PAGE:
Friends like Job’s

Recently I heard a theologian talking about Job and was not surprised to hear him refer to Job’s “so-called friends”. Not surprised perhaps, but as usual when I hear this common sentiment, I was uncomfortable with it. Were Job’s friends there to give him a hard time? Were they there just so they could make him feel worse? Did they offer him their dire diagnosis of the cause for Job’s travail through condescending self-righteousness?

I’m not going to say that there was none of that attitude in what they said. I do think, however, that we can make the following observations:

  1. The text plainly calls Eliphaz, Bildad, and Zophar Job’s “friends”.
  2. They sat with him and shared his grief for a week’s time.
  3. They didn’t simply tell him why they thought God had it in for him, but offered a solution (repentance) to extract him from further judgement. When Job was insistent that he had done nothing to repent for, they became even more determined that he do what they felt was necessary to avoid more of God’s judgment.
  4. Job thought enough of them to pray for God to forgive them their incorrect counsel.


God told the friends that He should punish them because they didn’t speak as accurately about Him as Job did. They certainly had a high view of God’s justice; given the option of whether God’s character (as One Who rewards justly) or their righteous friend Job’s character was deficient, they ruled in favor of God’s character. Where exactly they were wrong in their analysis has never been clearly understood. But interestingly, God reprimanded them and held them accountable for their erroneous beliefs despite their good intentions and high view of His character. Regardless of the fact that they were wrong in their counsel to Job, I think it’s clear that they were not “so-called” friends, and that their comfort wasn’t false comfort. One of the reasons so many people think of Job’s friends as sorry company is because they don’t understand the importance of this type of comfort. We tend to think of comfort as nodding with pained looks on our faces, as affirmation of the emotions felt by the sufferer. We might add a little advice with sugar on top, but we definitely tend to make a wide berth around making them feel worse, even at the expense of offering solutions. In our grief, we don’t want to hear advice, we want our loved ones to just be there; here again, Job’s friends pass this test of friendship with flying colors. But there comes a time when solutions are requested and needed. And when this time came, Job’s friends didn’t mess around. See, true friends pull no punches. In fact, I wish I had a few more friends like Job’s. This goes for more than just times of sorrow. I value above all the type of friend who doesn’t just smile and nod when he thinks I’m wrong in some belief of mine, but cares enough about me and the truth (since both these things are concerns of God, too) that he tries to correct my thinking. I need friends I can open and honestly disagree with and who will do the same with me. It’s not hard to get along with friends you agree with on most things; it’s easy enough to avoid or deny areas of conflicting beliefs. Yet as I grow older, I crave the kind of friend to whom I can pour out my deepest thoughts and emotions and who can tell me when he thinks I’m full of crap. Because, you know, I am sometimes. As I learn how wrong I can really be, I have found that I am less likely than I used to be to get upset that someone thinks I’m wrong or making wrong choices. The inimitable Mark Heard expressed a similar ideal in his song, “What Kind of Friend”:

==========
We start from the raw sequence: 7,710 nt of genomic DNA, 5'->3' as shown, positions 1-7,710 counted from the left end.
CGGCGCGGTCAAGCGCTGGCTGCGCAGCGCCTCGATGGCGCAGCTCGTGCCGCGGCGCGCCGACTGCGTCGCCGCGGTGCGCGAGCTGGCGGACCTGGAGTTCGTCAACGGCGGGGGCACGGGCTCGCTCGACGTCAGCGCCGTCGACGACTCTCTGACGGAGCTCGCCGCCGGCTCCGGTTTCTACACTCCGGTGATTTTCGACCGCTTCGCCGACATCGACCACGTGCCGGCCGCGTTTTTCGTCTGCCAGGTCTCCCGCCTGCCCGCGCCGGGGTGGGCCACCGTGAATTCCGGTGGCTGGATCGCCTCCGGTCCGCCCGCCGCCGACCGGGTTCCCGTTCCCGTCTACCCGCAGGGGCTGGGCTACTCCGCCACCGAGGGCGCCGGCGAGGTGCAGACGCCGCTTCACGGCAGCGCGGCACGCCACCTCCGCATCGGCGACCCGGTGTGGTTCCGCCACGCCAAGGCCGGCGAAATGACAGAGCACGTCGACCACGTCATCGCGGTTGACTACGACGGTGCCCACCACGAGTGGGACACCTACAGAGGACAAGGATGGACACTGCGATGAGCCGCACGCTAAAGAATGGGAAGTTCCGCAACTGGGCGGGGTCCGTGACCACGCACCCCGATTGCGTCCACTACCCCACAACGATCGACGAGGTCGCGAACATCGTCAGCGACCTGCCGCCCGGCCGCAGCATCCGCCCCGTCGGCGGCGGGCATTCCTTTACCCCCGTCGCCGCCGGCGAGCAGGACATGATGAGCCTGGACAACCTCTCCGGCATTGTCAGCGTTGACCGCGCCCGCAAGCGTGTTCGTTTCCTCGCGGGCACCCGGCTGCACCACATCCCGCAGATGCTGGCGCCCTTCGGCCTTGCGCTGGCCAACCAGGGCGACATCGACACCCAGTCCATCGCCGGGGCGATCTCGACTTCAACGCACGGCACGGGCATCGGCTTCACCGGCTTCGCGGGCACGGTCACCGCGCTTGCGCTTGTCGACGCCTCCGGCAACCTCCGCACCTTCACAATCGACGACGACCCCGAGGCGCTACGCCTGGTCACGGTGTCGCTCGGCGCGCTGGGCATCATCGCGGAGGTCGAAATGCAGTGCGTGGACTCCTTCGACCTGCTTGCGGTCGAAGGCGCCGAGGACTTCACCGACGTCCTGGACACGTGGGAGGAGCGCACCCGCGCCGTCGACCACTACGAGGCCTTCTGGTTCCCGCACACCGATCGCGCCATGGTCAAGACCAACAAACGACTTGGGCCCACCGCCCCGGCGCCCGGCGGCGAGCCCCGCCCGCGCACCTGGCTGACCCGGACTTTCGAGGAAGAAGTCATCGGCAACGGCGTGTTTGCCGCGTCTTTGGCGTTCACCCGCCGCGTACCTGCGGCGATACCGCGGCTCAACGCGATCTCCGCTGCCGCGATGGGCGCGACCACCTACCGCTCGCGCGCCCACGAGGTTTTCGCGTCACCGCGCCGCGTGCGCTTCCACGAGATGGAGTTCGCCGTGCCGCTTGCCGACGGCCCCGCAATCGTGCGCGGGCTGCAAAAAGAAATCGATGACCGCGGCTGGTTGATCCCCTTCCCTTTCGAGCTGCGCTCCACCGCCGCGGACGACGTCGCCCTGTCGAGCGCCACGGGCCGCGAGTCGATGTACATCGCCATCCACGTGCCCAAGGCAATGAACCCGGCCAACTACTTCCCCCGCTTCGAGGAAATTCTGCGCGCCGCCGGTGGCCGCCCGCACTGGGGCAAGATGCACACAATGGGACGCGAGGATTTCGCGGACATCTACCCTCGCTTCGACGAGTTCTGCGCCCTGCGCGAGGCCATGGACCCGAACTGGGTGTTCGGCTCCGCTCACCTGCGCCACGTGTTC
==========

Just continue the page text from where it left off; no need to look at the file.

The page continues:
What kind of friend would tell you lies

To spare you from the bitter truth?

What kind of friend could stoop so low

As to shield your eyes from the mirror’s gaze?

What kind of friends do friends become

When a blind eye turns on the damage done?

What kind of friend could I become?

What kind of friend am I?

Friends, keep me honest. Don’t be afraid to argue with me, especially when I am the most adamant. And if I do so with you, please recognize that I am only doing as I would be done by and it doesn’t mean that I think less of you.

“Faithful are the wounds of a friend.” — Proverbs 27:6

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